Sunday, 29 November -0001 18:42

Youth Page

Written by Peter Langbroek
They looked at Him. They saw His beaten face and naked body. And they jeered, "He saved others; let him save himself, if he be Christ the chosen of God." Those who jeered were the rulers, the religious leaders of the Jews!

"If thou be the king of the Jews, save thyself." Those who mocked had gambled away his clothes. They had offered him vinegar as he hung in a public spot under the blazing sun. The mockers were the Roman soldiers.

Even the criminals hanging on the cross on either side joined in! They taunted, "If thou be the Christ, save thyself and us."

There's something deeply wicked in mankind, and children are no exception. Teasing meanly or putting someone down is common where children gather. People are like birds who peck at the other bird that is bleeding; it's called the pecking order. Another saying is Òshoot the wounded.Ó What the rulers, soldiers and criminals said to Jesus showed the dark, cruel side of mankind.

But this taunting scene goes deeper. As Jesus rightly said, it was their hour and the power of darkness. The raw hatred of His enemies was vented at Him as He hung in agonizing pain. Behind their hatred stood Satan, who it seemed, was at the height of his glory.

Yes, Jesus understands what it feels to be the victim of mean jeering, mocking, taunting and bullying. If you are ever the receiver of such, be assured that Jesus is identifying with you. Take your hurts to God in prayer. Jesus understands.

But take note: the power of darkness was not as it seemed. Jesus was the Victor! He endured the mocking to make peace for His enemies. He hung in pain, forsaken by God, to conquer sin and its consequence: death. And in that hour, He showed His love. For those who taunted Him cruelly, He prayed, "Father, forgive them; for they know not what they do."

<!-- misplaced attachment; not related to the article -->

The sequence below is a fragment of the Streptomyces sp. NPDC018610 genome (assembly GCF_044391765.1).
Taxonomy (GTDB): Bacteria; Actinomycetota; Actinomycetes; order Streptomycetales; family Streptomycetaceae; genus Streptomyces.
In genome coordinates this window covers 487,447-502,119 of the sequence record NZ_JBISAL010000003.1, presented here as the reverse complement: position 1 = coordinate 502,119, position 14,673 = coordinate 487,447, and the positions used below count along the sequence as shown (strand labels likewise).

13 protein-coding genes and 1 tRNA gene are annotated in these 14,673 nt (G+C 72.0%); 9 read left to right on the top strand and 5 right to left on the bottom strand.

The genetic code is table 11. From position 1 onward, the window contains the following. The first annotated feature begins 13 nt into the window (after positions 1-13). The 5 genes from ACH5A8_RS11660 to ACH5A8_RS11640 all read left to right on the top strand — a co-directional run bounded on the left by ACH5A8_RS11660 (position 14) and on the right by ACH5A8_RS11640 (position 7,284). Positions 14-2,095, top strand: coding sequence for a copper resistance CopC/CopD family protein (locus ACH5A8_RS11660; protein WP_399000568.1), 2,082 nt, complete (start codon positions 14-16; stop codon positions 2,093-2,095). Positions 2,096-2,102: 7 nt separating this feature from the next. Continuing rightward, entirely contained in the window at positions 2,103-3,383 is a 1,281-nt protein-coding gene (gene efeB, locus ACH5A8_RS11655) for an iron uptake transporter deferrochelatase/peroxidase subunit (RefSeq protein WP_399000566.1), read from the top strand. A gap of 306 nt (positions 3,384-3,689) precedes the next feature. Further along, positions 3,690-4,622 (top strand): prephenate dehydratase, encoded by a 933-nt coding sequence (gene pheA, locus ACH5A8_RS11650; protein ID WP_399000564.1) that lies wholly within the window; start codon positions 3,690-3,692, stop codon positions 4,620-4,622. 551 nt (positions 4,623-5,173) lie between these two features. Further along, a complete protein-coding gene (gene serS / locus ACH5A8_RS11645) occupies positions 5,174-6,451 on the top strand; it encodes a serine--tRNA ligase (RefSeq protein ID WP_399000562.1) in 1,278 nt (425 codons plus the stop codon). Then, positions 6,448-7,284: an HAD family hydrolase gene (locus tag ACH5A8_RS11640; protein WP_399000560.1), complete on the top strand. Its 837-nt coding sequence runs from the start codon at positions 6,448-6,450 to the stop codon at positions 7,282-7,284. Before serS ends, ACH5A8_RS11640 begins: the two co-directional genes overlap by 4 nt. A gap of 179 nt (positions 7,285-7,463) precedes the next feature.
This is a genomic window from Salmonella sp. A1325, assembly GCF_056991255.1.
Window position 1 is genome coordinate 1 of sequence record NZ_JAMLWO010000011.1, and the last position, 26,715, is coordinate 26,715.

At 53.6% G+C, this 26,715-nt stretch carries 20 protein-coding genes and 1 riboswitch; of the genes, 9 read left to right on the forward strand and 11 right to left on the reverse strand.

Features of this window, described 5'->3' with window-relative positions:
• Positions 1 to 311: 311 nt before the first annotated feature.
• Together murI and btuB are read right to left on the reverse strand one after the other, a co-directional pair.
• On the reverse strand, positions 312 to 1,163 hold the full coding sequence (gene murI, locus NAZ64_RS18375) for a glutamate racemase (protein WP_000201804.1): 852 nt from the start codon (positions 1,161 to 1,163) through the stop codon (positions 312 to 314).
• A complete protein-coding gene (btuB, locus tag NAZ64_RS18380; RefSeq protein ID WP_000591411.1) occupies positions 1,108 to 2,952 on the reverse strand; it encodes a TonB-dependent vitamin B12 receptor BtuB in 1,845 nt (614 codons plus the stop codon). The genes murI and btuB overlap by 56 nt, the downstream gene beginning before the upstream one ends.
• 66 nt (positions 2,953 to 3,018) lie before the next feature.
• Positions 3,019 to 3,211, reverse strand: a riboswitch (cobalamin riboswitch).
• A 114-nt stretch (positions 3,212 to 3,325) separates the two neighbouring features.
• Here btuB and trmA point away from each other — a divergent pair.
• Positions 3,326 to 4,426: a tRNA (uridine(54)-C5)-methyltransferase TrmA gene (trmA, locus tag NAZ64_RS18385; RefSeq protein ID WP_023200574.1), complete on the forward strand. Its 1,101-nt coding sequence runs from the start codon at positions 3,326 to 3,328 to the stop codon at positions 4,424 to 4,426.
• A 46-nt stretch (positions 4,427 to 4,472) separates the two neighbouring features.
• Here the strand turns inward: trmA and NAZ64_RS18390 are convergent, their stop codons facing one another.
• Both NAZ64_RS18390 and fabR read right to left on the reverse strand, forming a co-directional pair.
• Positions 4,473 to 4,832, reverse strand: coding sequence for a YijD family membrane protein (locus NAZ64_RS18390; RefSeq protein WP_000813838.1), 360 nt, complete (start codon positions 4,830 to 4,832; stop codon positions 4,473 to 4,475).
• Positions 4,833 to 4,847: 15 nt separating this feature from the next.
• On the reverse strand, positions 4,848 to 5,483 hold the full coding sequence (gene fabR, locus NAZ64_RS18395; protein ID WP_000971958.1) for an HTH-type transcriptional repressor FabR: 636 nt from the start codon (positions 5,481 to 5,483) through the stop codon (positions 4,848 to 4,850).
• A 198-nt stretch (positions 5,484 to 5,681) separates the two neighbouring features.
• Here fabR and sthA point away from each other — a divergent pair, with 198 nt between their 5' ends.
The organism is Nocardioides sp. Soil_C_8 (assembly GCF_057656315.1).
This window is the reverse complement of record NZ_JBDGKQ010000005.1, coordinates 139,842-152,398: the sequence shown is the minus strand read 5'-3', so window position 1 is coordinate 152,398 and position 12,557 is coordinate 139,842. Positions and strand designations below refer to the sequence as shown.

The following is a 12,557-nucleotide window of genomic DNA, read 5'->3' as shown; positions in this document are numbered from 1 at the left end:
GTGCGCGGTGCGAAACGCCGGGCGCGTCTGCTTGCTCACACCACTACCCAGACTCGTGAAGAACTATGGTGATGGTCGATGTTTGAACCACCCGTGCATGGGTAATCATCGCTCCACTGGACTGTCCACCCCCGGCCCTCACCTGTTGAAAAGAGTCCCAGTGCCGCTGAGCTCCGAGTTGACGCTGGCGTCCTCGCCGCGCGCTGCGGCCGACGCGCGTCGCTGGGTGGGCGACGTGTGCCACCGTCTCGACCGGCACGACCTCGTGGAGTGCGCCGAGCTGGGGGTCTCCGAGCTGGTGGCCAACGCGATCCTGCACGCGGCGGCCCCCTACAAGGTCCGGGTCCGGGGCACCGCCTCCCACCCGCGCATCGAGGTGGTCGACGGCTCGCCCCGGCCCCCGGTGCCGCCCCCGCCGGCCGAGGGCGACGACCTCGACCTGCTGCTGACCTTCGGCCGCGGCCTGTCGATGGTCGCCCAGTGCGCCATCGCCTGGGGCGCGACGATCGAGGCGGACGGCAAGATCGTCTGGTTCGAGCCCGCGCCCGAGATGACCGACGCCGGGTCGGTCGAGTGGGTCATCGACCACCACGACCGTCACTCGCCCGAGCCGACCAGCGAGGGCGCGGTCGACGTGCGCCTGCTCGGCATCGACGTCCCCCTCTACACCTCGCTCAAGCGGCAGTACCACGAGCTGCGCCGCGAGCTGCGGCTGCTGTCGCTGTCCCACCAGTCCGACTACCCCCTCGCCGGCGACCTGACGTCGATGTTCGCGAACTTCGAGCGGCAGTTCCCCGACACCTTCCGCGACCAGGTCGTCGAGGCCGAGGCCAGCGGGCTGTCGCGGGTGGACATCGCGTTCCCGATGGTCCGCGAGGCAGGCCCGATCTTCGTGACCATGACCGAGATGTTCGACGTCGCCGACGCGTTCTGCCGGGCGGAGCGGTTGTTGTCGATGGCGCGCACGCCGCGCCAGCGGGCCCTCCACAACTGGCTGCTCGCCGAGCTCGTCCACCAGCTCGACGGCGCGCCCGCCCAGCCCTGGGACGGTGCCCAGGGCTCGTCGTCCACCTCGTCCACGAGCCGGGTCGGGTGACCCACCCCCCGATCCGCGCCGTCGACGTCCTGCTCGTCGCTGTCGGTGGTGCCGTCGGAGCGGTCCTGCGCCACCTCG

In that hour of the power of darkness, Jesus forgave one of his taunters. On one side of the cross, Jesus' neighbour mocked Him, but on the other side Jesus' neighbour took a stand for Him. He rebuked the other criminal, saying, "Dost not thou fear God, seeing thou art in the same condemnation? And we indeed justly; for we receive the due reward for our deeds; but this man hath done nothing amissÓ (Luke 24: 40,41). The power of God's love overwhelmed the one hardened criminal. He knew what he deserved and what his duty was--to fear God. He was convicted of his sin. He also turned to Jesus and in faith made this request: "Lord, remember me when thou comest into Thy kingdomÓ (Luke 24: 42).

Jesus' reply was, "Verily I say unto thee, Today shalt thou be with me in paradiseÓ (Luke 24: 43).

The one criminal's confession reveals the heart of man's darkness in the light of the holiness of God. We all are under the same condemnation, deserving just judgment. But Jesus' reply reveals His heart of compassion to all who request His mercy. In those few moments a vile sinner, a former taunter, changed into a child of God, and now lives eternally with God in glory!

The moment of darkness was the moment of triumph, as Colossians 2: 13-15 declares: "And you, being dead in your sins and the uncircumcision of your flesh, hath he quickened together with him, having forgiven you all tresspasses; blotting out the handwriting of ordinances that was against us, which was contrary to us, and took it out of the way, nailing it to the cross; and having spoiled principalities and powers, he made a shew of them openly, triumphing over them in it."

As you survey the cross, stand convicted: a lost sinner before God. Stand amazed: in the midst of a jeering crowd Christ forgave His neighbour on the cross. Pray! He never turns down those who beg for His mercy. And toward those who sin against you, remember to imitate the spirit and act of forgiveness that Christ demonstrated on the cross. Forgive them as Christ forgave you.

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